On paper, the standards constitute a significant improvement in shaping workers’ working and living conditions. Following in the footsteps of Qatar Foundation, the state-owned entity that funds education, science and community development, the standards extensively address the recruitment of foreign workers, which constitutes one of the most onerous segments of the migration cycle.

Workers often arrive in Qatar seriously indebted to recruiters who charge them significant fees for recruitment and passage to the Gulf state. Those fees can include an average kickback of $600 per worker to an employer’s recruitment executive. Qatar Foundation last year enshrined in its charter the principle that a worker should not pay for his or her recruitment.

The committee’s standards demand that a workers’ welfare compliance plan be part of all tender documents. The plan would need to include a template for contracts with recruitment agencies registered with the Qatari labour ministry in a bid to cut out unethical middlemen and combat corruption. The ITUC asserted that the ministry has so far failed to stop the charging of fees even though they violate Qatari law.

The standards further address a host of issues that are at the core of harsh criticism of Qatar that has cost it significant reputational damage. These include assurances that workers’ passports shall not be confiscated by their sponsors; ensuring timely payment of wages; guarantees that workers will not be penalised for filing complaints; a hotline for workers to file complaints; health, safety and security standards; provisions for adequate housing; hiring of a company worker welfare officer; and a four-tier monitoring and enforcement system.

In its statement, the ITUC charged that “not a single change has been made or recommended to Qatar’s laws that deny workers their fundamental rights. No workplace voice or representative is allowed for migrant workers in Qatar. A worker welfare officer appointed by the employer is no substitute for a duly nominated worker representative.” It dismissed the standards as an “old, discredited self-monitoring system which has failed in the past in Bangladesh and other countries where thousands of workers have died” – an apparent reference to Bangladesh’s textile industry that has witnessed multiple incidents as a result of unenforced standards.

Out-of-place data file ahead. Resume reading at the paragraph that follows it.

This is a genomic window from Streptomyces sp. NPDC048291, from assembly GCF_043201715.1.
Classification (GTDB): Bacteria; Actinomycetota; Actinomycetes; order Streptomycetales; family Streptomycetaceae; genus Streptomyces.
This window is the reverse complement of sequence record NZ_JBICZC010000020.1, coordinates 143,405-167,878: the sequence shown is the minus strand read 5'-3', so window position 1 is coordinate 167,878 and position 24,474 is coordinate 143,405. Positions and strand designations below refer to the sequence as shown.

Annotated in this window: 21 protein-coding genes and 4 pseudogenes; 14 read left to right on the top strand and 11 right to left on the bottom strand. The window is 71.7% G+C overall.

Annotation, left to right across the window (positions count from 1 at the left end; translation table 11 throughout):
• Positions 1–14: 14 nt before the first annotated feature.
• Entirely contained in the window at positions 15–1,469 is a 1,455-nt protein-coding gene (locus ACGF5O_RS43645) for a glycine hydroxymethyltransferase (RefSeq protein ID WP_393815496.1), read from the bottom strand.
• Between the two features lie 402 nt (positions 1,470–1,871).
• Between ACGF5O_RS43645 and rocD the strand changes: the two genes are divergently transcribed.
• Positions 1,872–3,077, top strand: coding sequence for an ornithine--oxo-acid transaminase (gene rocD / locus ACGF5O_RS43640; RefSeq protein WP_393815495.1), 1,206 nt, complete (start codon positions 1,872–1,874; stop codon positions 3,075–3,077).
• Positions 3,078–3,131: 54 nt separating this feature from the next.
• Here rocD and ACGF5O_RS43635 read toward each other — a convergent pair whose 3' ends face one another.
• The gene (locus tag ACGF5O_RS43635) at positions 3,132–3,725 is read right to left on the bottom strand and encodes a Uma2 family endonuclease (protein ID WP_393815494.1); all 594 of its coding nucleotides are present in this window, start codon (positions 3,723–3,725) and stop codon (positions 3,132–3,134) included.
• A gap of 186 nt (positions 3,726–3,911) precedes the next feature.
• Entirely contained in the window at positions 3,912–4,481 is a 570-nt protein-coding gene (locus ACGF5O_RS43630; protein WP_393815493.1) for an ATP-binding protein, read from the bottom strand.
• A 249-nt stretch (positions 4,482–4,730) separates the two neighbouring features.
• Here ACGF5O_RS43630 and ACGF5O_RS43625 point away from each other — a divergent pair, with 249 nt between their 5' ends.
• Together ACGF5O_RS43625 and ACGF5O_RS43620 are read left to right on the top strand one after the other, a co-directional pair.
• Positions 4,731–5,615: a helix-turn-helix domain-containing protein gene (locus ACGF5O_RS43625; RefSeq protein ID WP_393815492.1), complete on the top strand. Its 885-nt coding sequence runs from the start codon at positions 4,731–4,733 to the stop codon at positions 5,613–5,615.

Denouncing the standards as “a sham,” the union asserted further that the standards provided for only one social worker for every 3,500 employees did not provide details of how complaints would be handled or who would manage the hotline; failed to set up a system to record workers’ deaths ensure autopsies; did not express the intention to prosecute contractors for breaches; and made no reference to Qatar’s high summer temperatures.

“Qatar has to change its laws, nothing else will do,” the statement quoted ITUC secretary general Sharan Burrow as saying.

A Qatari official countered: “This is a significant step forward. It is part of a process to unify standards with other major stakeholders in the country. It contains a lot of positive decisions.”

The question is whether the steps will be enough to satisfy Qatar’s most ardent critics. Most probably little short of abolishing the kafala system will and that entails significant social and political change that cannot be achieved with the stroke of a pen.

James M. Dorsey is a Senior Fellow at the S. Rajaratnam School of International Studies (RSIS), Nanyang Technological University. He is also co-director of the University of Würzburg’s Institute for Fan Culture, and the author of The Turbulent World of Middle East Soccer blog and a forthcoming book with the same title.